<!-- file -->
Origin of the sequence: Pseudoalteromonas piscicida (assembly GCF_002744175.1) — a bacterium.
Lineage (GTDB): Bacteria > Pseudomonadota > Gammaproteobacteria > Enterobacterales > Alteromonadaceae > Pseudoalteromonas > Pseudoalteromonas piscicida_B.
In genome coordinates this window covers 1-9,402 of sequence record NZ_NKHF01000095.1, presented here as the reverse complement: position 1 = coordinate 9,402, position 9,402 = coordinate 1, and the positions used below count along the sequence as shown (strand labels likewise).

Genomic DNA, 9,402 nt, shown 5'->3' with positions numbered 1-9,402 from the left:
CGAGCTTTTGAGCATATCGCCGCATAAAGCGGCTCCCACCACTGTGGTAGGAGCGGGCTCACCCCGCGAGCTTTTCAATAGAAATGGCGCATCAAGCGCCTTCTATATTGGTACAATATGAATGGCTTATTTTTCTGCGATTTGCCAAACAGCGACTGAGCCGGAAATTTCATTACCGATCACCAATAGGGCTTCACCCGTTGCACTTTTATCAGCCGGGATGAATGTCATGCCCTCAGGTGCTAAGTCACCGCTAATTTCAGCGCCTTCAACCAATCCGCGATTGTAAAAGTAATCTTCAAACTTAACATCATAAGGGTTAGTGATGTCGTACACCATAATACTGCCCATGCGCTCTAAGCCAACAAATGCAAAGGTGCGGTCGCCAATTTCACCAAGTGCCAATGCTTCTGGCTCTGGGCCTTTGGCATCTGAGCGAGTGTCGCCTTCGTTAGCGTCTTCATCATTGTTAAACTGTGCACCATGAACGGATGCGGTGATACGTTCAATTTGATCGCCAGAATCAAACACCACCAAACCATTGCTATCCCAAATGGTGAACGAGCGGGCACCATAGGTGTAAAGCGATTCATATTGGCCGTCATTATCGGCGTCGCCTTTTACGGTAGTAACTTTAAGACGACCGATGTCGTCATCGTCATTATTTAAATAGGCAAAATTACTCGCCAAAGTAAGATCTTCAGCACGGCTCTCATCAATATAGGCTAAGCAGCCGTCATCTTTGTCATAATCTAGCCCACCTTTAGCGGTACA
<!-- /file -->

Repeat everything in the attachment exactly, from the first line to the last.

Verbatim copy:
Origin of the sequence: Pseudoalteromonas piscicida (assembly GCF_002744175.1) — a bacterium.
Lineage (GTDB): Bacteria > Pseudomonadota > Gammaproteobacteria > Enterobacterales > Alteromonadaceae > Pseudoalteromonas > Pseudoalteromonas piscicida_B.
In genome coordinates this window covers 1-9,402 of sequence record NZ_NKHF01000095.1, presented here as the reverse complement: position 1 = coordinate 9,402, position 9,402 = coordinate 1, and the positions used below count along the sequence as shown (strand labels likewise).

Genomic DNA, 9,402 nt, shown 5'->3' with positions numbered 1-9,402 from the left:
CGAGCTTTTGAGCATATCGCCGCATAAAGCGGCTCCCACCACTGTGGTAGGAGCGGGCTCACCCCGCGAGCTTTTCAATAGAAATGGCGCATCAAGCGCCTTCTATATTGGTACAATATGAATGGCTTATTTTTCTGCGATTTGCCAAACAGCGACTGAGCCGGAAATTTCATTACCGATCACCAATAGGGCTTCACCCGTTGCACTTTTATCAGCCGGGATGAATGTCATGCCCTCAGGTGCTAAGTCACCGCTAATTTCAGCGCCTTCAACCAATCCGCGATTGTAAAAGTAATCTTCAAACTTAACATCATAAGGGTTAGTGATGTCGTACACCATAATACTGCCCATGCGCTCTAAGCCAACAAATGCAAAGGTGCGGTCGCCAATTTCACCAAGTGCCAATGCTTCTGGCTCTGGGCCTTTGGCATCTGAGCGAGTGTCGCCTTCGTTAGCGTCTTCATCATTGTTAAACTGTGCACCATGAACGGATGCGGTGATACGTTCAATTTGATCGCCAGAATCAAACACCACCAAACCATTGCTATCCCAAATGGTGAACGAGCGGGCACCATAGGTGTAAAGCGATTCATATTGGCCGTCATTATCGGCGTCGCCTTTTACGGTAGTAACTTTAAGACGACCGATGTCGTCATCGTCATTATTTAAATAGGCAAAATTACTCGCCAAAGTAAGATCTTCAGCACGGCTCTCATCAATATAGGCTAAGCAGCCGTCATCTTTGTCATAATCTAGCCCACCTTTAGCGGTACA